On Multi-Heeled Achilles

Interesting post over at Scientific American wherein a researcher ponders the use of “the Achilles heel” in cancer research … here’s a tease:

[… ] I decided to google the expressions “Achilles’ heel” and “cancer”. It turns out that every year, numerous press releases and news articles claim that researchers have finally identified the “Achilles’ heel” of cancer. In Greek mythology, Achilles only had two feet and thus two heels; only one of the two heels was vulnerable. So how can it be that hundreds of researchers have found the Achilles’ heel of cancer? Apparently, I am not the only one who has used this metaphor inappropriately and it begs the question, whether we should even be using it at all.

When I was a child, Gustav Schwab’s “Sagen des klassischen Altertums” was one of my favorite books. His gripping narrative of the ancient Greek myths has also been translated from German into English and is available as “Gods and Heroes of Ancient Greece”. It was in this book that I first encountered the legend of Achilles and the story of the Trojan War, originally relayed by the Greek poet Homer in his great epic “The Illiad”. Achilles was the son of the sea-goddess (nymph) Thetis and King Peleus and was known for his great strength and skills in battle, but I could find nothing heroic in this demigod Achilles.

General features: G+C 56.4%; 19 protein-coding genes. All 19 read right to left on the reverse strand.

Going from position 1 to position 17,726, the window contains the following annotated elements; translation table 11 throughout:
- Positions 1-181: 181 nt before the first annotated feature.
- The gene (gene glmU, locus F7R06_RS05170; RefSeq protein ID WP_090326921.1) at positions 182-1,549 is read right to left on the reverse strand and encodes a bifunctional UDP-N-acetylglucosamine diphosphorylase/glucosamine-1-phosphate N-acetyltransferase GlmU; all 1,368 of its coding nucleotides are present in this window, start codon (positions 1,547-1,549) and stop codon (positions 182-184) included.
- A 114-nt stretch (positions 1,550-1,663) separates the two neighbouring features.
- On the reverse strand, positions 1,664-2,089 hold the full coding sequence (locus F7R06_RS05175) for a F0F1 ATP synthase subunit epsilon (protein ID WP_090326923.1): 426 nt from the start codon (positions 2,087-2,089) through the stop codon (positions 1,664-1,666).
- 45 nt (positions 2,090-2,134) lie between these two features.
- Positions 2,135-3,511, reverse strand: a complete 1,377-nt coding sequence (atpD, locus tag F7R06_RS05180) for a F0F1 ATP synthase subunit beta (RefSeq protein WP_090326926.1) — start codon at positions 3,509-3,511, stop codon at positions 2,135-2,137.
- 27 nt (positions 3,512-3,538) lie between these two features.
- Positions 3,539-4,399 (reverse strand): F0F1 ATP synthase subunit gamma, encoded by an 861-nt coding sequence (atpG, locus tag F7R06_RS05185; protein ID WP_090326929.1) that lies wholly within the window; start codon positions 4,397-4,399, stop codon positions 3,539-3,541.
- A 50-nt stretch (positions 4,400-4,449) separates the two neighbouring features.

Even though I loved Schwab’s narration, I despised Achilles. He vacillated between fits of rage and episodes of prolonged sulking. He was rude, arrogant and violent – Anakin Skywalker on steroids. I was especially horrified by how Achilles tied the body of his enemy Hector to his chariot and dragged it around, in order to humiliate the deceased and inflicting great psychological pain on Hector’s family. Basically, Achilles was a jerk; but according to the diagnostic classification of the American Psychiatric Association, Achilles may just have had IED (intermittent explosive disorder). […]

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